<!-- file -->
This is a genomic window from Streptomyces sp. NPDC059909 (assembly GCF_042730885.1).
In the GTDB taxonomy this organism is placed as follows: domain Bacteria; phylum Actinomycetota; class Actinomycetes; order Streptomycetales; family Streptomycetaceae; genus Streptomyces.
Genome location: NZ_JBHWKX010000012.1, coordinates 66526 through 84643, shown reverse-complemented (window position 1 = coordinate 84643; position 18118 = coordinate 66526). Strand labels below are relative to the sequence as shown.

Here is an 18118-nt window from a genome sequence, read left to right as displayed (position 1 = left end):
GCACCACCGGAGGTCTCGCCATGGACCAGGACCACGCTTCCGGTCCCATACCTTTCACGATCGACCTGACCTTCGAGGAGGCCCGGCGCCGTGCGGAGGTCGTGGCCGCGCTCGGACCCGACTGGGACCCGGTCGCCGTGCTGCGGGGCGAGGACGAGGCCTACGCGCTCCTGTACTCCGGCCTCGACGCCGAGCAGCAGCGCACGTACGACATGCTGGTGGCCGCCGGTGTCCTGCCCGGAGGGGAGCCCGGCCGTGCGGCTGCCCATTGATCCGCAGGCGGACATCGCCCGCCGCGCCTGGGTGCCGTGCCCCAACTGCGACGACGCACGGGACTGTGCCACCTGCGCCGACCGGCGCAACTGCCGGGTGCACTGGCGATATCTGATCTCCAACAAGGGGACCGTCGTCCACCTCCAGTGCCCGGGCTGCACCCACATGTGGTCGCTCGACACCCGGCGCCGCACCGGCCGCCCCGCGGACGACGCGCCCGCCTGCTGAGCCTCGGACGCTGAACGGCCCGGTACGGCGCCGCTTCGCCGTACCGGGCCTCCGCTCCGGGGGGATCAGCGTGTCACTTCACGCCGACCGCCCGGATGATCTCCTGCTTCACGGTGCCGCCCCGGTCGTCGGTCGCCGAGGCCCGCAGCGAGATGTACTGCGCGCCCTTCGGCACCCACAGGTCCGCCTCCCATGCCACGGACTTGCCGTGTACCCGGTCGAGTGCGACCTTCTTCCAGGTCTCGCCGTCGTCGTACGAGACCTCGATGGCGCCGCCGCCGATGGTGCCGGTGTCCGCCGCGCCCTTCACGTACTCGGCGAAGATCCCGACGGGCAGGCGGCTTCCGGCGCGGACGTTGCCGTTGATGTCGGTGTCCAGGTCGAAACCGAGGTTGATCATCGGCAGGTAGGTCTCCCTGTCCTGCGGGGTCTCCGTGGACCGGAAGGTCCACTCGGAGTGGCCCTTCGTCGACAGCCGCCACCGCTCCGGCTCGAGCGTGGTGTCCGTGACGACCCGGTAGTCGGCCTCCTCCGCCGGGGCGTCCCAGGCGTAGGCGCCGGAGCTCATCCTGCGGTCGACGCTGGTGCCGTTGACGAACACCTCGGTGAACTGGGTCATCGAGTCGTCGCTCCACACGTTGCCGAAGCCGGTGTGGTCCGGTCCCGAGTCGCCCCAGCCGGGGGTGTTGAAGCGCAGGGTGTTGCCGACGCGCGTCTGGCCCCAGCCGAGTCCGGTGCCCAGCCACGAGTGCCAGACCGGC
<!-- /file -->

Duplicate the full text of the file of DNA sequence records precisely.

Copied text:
This is a genomic window from Streptomyces sp. NPDC059909 (assembly GCF_042730885.1).
In the GTDB taxonomy this organism is placed as follows: domain Bacteria; phylum Actinomycetota; class Actinomycetes; order Streptomycetales; family Streptomycetaceae; genus Streptomyces.
Genome location: NZ_JBHWKX010000012.1, coordinates 66526 through 84643, shown reverse-complemented (window position 1 = coordinate 84643; position 18118 = coordinate 66526). Strand labels below are relative to the sequence as shown.

Here is an 18118-nt window from a genome sequence, read left to right as displayed (position 1 = left end):
GCACCACCGGAGGTCTCGCCATGGACCAGGACCACGCTTCCGGTCCCATACCTTTCACGATCGACCTGACCTTCGAGGAGGCCCGGCGCCGTGCGGAGGTCGTGGCCGCGCTCGGACCCGACTGGGACCCGGTCGCCGTGCTGCGGGGCGAGGACGAGGCCTACGCGCTCCTGTACTCCGGCCTCGACGCCGAGCAGCAGCGCACGTACGACATGCTGGTGGCCGCCGGTGTCCTGCCCGGAGGGGAGCCCGGCCGTGCGGCTGCCCATTGATCCGCAGGCGGACATCGCCCGCCGCGCCTGGGTGCCGTGCCCCAACTGCGACGACGCACGGGACTGTGCCACCTGCGCCGACCGGCGCAACTGCCGGGTGCACTGGCGATATCTGATCTCCAACAAGGGGACCGTCGTCCACCTCCAGTGCCCGGGCTGCACCCACATGTGGTCGCTCGACACCCGGCGCCGCACCGGCCGCCCCGCGGACGACGCGCCCGCCTGCTGAGCCTCGGACGCTGAACGGCCCGGTACGGCGCCGCTTCGCCGTACCGGGCCTCCGCTCCGGGGGGATCAGCGTGTCACTTCACGCCGACCGCCCGGATGATCTCCTGCTTCACGGTGCCGCCCCGGTCGTCGGTCGCCGAGGCCCGCAGCGAGATGTACTGCGCGCCCTTCGGCACCCACAGGTCCGCCTCCCATGCCACGGACTTGCCGTGTACCCGGTCGAGTGCGACCTTCTTCCAGGTCTCGCCGTCGTCGTACGAGACCTCGATGGCGCCGCCGCCGATGGTGCCGGTGTCCGCCGCGCCCTTCACGTACTCGGCGAAGATCCCGACGGGCAGGCGGCTTCCGGCGCGGACGTTGCCGTTGATGTCGGTGTCCAGGTCGAAACCGAGGTTGATCATCGGCAGGTAGGTCTCCCTGTCCTGCGGGGTCTCCGTGGACCGGAAGGTCCACTCGGAGTGGCCCTTCGTCGACAGCCGCCACCGCTCCGGCTCGAGCGTGGTGTCCGTGACGACCCGGTAGTCGGCCTCCTCCGCCGGGGCGTCCCAGGCGTAGGCGCCGGAGCTCATCCTGCGGTCGACGCTGGTGCCGTTGACGAACACCTCGGTGAACTGGGTCATCGAGTCGTCGCTCCACACGTTGCCGAAGCCGGTGTGGTCCGGTCCCGAGTCGCCCCAGCCGGGGGTGTTGAAGCGCAGGGTGTTGCCGACGCGCGTCTGGCCCCAGCCGAGTCCGGTGCCCAGCCACGAGTGCCAGACCGGC